Interesting, yes? I’m well aware that the Church does not teach that animals have rational souls or that their souls continue to exist after their bodies die or that they go to heaven. We’ve covered the different kinds of souls earlier in this series. (See Part 9 and Part 10.) That’s why I was surprised to read what I read about St. Francis de Paola. And I have to say that most of the Catholic sites I’ve searched to not say much if anything about this. Wikipedia by far gave the most space to it, and it also led me to some books that I downloaded but haven’t had time to look at yet. One is The Church and Kindness to Animals (anonymous author), and another is The Physical Phenomena of Mysticism, by Herbert Thurston, S.J. (Links at the end of this post.)
That’s it for tonight’s brief post because I’m working on adding a Divine Mercy thread to our devotions during the Coronavirus situation, and my eyes are getting super tired. Always sumpin. Thank you for visiting and reading. Until next time, whoever and wherever you are, please stay safe and well, and may the Lord bless and keep you and yours, and may His peace be always with you. +JMJ+
Notes and Links
Tonight’s wandering led me down some interesting (to me) rabbit holes. :)
- St. Francis de Paola, Wikipedia. It was the page that had the most to say about the animal connection so I’m sharing it. (Not that it’s a great reference work, but it is a serviceable starting point, a jumping off place, providing linksc and often images in the public domain, so I use it. The image you see at the top of this post came from Wikimedia Commons. So handy! The Rosary Project has benefited greatly from that source.)
- The Church and Kindness to Animals, anonymous author, free PDF at archive.org. I haven’t read this yet so I’m not recommending it, I’m just telling you it exists. I’ll write about it once I’ve had a chance to look into it.
- The Physical Phenomena of Mysticism, by Herbert Thurston, SJ, Paperback. Kindle. (Amazon affiliate links, see Full Disclosure below.) This work has come up a few times lately in my reading. (I thought I’d found the free PDF of it tonight, but when I opened it, I’d downloaded one by the exact same title but by Montague Summers instead. Argh. I’d returned my Kindle version of the Thurston one thinking I could get it for free. So I had to go back to Amazon and purchase it again. Oy vey. I kept the Summers one. I remember his name from my new age days, so I at first I was horrified that I’d gotten that one, but it turns out he was a priest, an Anglican who converted to Catholicism. So I’ll look at his work (at another time) and see what’s what later. I’ll let you know. If you know about him, please let me know.) My library on this subject is growing and I’m at pains to have only reliable Catholic sources, don’t ya know. Except for sources that I acquire solely in order to scribble madly in the margins. I love to argue with authors…in my mind. ;)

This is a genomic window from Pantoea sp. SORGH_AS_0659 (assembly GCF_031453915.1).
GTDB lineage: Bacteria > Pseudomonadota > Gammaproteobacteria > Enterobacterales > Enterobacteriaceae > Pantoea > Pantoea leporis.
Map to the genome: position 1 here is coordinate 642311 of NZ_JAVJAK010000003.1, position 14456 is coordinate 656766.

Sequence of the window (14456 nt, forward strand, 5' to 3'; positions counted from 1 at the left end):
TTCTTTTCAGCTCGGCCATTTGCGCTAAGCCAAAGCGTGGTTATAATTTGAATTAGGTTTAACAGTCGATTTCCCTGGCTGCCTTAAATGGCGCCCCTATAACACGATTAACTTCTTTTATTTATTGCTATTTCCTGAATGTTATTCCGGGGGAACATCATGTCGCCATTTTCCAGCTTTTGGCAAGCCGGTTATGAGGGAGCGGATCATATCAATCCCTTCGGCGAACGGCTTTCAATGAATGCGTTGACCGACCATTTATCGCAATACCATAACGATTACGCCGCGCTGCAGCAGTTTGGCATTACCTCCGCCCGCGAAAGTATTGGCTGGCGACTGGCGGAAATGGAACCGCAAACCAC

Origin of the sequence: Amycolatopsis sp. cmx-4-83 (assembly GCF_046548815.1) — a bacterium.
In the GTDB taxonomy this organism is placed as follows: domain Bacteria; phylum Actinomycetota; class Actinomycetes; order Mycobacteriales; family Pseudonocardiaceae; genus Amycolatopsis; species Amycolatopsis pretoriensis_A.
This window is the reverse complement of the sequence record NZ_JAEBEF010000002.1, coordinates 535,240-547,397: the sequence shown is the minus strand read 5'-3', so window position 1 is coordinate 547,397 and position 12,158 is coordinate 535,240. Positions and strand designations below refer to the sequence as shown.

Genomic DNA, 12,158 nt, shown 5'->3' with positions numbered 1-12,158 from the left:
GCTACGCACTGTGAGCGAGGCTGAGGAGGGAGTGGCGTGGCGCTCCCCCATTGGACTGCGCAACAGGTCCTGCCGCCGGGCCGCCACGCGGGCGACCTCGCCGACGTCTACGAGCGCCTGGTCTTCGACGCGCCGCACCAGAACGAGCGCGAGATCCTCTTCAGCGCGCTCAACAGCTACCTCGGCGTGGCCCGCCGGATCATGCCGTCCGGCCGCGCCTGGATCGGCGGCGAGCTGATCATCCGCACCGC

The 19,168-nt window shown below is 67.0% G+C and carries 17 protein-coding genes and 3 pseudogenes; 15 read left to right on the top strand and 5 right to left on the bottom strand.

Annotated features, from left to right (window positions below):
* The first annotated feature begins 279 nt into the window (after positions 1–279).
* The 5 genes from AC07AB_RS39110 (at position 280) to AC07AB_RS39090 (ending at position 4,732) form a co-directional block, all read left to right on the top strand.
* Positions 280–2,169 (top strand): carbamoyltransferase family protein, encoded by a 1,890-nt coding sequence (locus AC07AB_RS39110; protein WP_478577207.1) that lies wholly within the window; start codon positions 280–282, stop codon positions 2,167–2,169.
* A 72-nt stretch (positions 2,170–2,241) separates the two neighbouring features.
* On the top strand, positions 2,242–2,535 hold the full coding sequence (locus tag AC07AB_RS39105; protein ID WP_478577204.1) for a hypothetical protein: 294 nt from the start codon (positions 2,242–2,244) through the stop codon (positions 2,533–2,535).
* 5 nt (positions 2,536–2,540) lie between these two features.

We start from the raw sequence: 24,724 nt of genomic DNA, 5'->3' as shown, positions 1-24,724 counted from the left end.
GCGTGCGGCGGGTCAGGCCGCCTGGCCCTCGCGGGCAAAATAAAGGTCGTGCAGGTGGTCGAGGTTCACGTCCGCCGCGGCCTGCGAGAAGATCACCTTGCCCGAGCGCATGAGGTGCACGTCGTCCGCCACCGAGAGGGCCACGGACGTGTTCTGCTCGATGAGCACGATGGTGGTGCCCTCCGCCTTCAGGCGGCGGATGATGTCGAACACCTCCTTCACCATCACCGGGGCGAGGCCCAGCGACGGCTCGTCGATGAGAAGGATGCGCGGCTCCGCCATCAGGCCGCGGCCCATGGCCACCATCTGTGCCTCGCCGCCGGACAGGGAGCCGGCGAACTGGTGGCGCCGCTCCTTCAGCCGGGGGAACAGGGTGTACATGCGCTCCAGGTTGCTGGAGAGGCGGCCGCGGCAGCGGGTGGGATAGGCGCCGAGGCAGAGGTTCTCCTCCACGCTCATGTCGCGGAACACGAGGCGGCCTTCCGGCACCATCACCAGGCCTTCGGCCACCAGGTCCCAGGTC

Images: St. Francis de Paola, by from Wikimedia, public domain. And the second one is from the Circle of Jusepe de Ribera.
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Entries for the Triple Anniversary Giveaway ended on April 9, 2020, at 11:59pm CDT. I’ll be announcing the winners on April 15, 2020, at 8pm CDT.